A top US general has claimed there is an Iranian role in missiles fired at Saudi Arabia by Yemen's Houthi rebels. Heightened tensions between Iran and Saudi Arabia threaten to expand beyond Yemen into a regional war.
Iran has helped Yemen's Houthi rebels develop ballistic missiles launched at Saudi Arabia, a top US Air Force official said Friday.
"What we have seen, clearly from the results of the ballistic missile attacks, that there have been Iranian markings on those missiles, that's been demonstrated," Lt. Gen. Jeffrey L. Harrigian, who commands US Air Forces Central Command, told reporters. "To me that connects the dots to Iran in terms of who's providing those missiles and that capability."
The comment further ratchets up tensions between regional rivals Iran and Saudi Arabia over Yemen at a time when a new crisis is brewing in Lebanon that threatens a broader regional conflict that could draw in the United States and Israel. It also comes as the United States and Iran are competing in eastern Syria as the fight against the "Islamic State" winds down, risking a new conflict across the Middle East.
On November 4, Saudi Arabia intercepted a variant of the Volcano-1 (Burkan 2-H) long-range ballistic missile fired from Yemen toward the King Khalid International Airport near the capital, Riyadh.
Saudi Arabia said this week that Iran helped the Houthis and that the ballistic missile launch was "a blatant act of military aggression by the Iranian regime, and could rise to be considered as an act of war."
The Foreign Ministry later said investigators found evidence proving "the role of Iranian regime in manufacturing" missiles, but did not provide the evidence or elaborate.
French President Emmanuel Macron also said this week that the missile was "obviously" Iranian.
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Threat of more missile launches
Houthi rebels have fired more than 70 ballistic missiles towards Saudi Arabia since the kingdom led a coalition military intervention in 2015. But the latest launch was the first time Houthis had targeted Riyadh, some 620 miles (1,000 kilometers) north of the border with Yemen. No deaths or damage were reported from the missile.
Media tied to Houthi rebels claimed a short-range missile had been fired in response to "Saudi-American aggression and crimes against the people of Yemen," in a reference to US air refueling support and provision of weaponry to the Saudi-led coalition.
Analysts say that the November 4 launch could presage further long-range ballistic missile strikes on major population centers in the Gulf States participating in the Saudi-led coalition as Houthi rebels seek to retaliate for airstrikes that have devastated Yemen.
"The fact that they (Houthis) have the capability to strike Riyadh raises the political stakes as well as the cost of war for Saudi Arabia," April Longley, an expert on the Arabian Peninsula for the International Crisis Group, wrote in an analysis. "It also means that other Gulf cities may soon be in target range; on 8 November, the Houthis threatened further attacks on Saudi and Emirati ports and airports."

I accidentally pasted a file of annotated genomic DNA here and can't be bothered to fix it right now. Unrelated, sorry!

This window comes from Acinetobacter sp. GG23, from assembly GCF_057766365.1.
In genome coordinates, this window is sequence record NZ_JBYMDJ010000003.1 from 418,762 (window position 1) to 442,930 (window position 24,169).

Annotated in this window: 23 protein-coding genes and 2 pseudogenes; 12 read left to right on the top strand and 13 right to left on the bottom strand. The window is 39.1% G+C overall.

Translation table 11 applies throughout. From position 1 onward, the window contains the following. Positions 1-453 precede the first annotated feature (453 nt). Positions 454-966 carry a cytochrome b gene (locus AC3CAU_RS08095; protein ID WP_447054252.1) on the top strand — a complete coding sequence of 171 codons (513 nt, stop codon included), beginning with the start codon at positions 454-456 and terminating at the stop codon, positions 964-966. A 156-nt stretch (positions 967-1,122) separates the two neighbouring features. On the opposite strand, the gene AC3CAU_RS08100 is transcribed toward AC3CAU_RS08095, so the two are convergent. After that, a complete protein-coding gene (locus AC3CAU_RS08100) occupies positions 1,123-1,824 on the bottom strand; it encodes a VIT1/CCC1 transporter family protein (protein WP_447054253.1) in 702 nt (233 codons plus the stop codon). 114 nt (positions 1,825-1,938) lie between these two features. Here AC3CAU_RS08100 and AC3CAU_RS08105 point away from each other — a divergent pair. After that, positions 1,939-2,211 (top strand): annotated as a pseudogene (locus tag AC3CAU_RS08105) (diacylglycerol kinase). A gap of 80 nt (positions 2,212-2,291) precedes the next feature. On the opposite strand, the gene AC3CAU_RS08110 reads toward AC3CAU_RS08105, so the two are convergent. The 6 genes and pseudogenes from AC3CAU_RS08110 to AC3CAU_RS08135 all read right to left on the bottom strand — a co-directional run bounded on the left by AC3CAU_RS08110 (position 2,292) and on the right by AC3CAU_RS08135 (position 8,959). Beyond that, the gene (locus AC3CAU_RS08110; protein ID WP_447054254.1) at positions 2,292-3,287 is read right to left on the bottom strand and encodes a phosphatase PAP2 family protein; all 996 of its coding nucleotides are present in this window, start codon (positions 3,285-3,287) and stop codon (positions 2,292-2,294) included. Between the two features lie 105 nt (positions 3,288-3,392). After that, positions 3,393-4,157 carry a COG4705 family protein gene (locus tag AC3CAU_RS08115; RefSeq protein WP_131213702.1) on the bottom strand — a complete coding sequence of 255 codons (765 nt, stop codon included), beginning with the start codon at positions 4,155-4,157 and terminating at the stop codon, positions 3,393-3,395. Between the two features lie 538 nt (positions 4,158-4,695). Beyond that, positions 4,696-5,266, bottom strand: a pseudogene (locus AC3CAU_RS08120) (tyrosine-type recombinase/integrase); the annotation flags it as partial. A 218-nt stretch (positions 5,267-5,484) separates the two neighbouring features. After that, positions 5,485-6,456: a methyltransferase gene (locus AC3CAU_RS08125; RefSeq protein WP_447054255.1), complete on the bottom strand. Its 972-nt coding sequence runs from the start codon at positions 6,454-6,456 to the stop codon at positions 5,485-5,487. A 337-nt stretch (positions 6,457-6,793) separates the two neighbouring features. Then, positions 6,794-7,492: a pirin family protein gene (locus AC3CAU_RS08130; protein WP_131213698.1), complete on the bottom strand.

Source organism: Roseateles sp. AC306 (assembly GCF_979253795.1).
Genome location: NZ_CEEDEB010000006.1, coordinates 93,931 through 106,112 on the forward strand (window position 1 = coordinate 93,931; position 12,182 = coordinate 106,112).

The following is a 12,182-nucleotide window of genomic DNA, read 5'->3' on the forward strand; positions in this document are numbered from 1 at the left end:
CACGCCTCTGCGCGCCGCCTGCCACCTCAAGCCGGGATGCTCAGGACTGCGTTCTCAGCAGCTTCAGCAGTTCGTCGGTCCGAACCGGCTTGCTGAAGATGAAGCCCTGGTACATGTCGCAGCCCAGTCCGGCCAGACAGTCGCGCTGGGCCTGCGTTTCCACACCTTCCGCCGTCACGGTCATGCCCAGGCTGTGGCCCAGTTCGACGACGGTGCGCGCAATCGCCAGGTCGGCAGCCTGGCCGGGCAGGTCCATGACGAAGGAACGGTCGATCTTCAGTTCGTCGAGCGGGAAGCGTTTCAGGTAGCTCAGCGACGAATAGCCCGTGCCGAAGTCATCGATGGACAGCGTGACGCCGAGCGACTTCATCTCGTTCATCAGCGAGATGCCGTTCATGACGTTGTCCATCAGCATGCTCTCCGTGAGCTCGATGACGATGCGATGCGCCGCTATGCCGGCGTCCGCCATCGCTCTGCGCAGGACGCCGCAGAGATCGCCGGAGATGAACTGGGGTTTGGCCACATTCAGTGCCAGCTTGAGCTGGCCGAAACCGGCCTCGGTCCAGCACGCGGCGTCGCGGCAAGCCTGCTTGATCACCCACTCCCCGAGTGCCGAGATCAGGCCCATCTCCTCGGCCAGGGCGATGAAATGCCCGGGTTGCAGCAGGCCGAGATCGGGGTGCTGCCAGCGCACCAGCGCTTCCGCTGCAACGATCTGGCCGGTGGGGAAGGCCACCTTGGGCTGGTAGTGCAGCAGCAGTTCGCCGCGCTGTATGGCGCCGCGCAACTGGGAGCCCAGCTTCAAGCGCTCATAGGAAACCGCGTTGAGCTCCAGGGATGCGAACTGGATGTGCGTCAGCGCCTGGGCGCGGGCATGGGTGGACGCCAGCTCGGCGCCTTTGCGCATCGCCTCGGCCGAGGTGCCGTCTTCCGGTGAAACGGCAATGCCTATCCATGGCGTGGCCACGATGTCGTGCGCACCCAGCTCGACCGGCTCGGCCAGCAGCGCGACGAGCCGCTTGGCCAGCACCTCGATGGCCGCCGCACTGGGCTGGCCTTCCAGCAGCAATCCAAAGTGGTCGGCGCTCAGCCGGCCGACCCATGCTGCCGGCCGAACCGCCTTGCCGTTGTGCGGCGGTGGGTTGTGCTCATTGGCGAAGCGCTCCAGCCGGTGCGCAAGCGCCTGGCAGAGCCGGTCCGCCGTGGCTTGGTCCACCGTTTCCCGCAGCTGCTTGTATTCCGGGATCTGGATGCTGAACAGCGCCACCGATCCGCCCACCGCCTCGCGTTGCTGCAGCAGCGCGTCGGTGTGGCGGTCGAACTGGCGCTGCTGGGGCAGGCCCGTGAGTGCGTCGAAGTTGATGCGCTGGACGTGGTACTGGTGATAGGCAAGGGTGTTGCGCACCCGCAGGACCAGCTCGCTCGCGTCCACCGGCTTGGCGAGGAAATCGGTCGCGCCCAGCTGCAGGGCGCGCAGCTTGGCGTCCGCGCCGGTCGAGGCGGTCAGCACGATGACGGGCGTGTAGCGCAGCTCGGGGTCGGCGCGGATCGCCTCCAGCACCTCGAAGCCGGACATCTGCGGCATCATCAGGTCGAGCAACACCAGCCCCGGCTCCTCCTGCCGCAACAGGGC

"Given growing tensions between Saudi Arabia and Iran, and the US administration's eagerness to push back against Tehran, missile strikes by the Houthis in Gulf countries or in the Red Sea arguably are the single most dangerous trigger points for widening the conflict beyond Yemen to a regional confrontation," she added.
How much influence does Iran have over Houthis?
Saudi Arabia has repeatedly accused Iran of arming the Shiite Houthi rebels and their allies. Iran says it supports the Houthis politically and domestically, but denies arming them.
Ali Vaez, an Iran expert at the International Crisis Group, wrote in an analysis that while Iran benefits from Saudi Arabia being stuck in a Yemen quagmire at a low cost, "it is unclear whether Iran exerts the kind of influence over the Houthis that would enable it to order or prevent such an attack."
He cited previous instances of the Houthis ignoring Iran's advice and warned that "Iran ultimately might pay a price for actions by an allied group it does not control."
The Houthis say the missile variants are produced domestically and are remnants of previous stockpiles. Yemen has had ballistic missiles dating back to the 1970s when the country was split between the north and south before reunification in 1990.
When the Houthi rebels and allied forces loyal to former President Ali Abdullah Saleh overran the capital Sana'a in September 2014 they captured ballistic missile stockpiles.
However, Saudi Arabia and the United States suspect Iran may be providing technical aid and parts to help advance the Houthi ballistic missile program.
The Saudi-led coalition has a tight land, air and sea embargo over Yemen in order to block weapons transfers, making it difficult for Iran to supply ballistic missiles or components. The blockade was further expanded this week, prompting international concerns over supplies of humanitarian aid in a country on the brink of famine.
Iran's Revolutionary Guard chief, Maj. Gen. Mohammad Ali Jafari, said earlier this week that Tehran can't transfer missiles to Yemen due to the blockade and that they were made there.
Harrigian didn't provide information on the type of missile used against Riyadh or show images of debris. He also didn't explain how Iran may have got around the Saudi blockade.
"How they got it there is probably something that will continue to be investigated over time," the lieutenant general said.
cw/ng (AP, Reuters)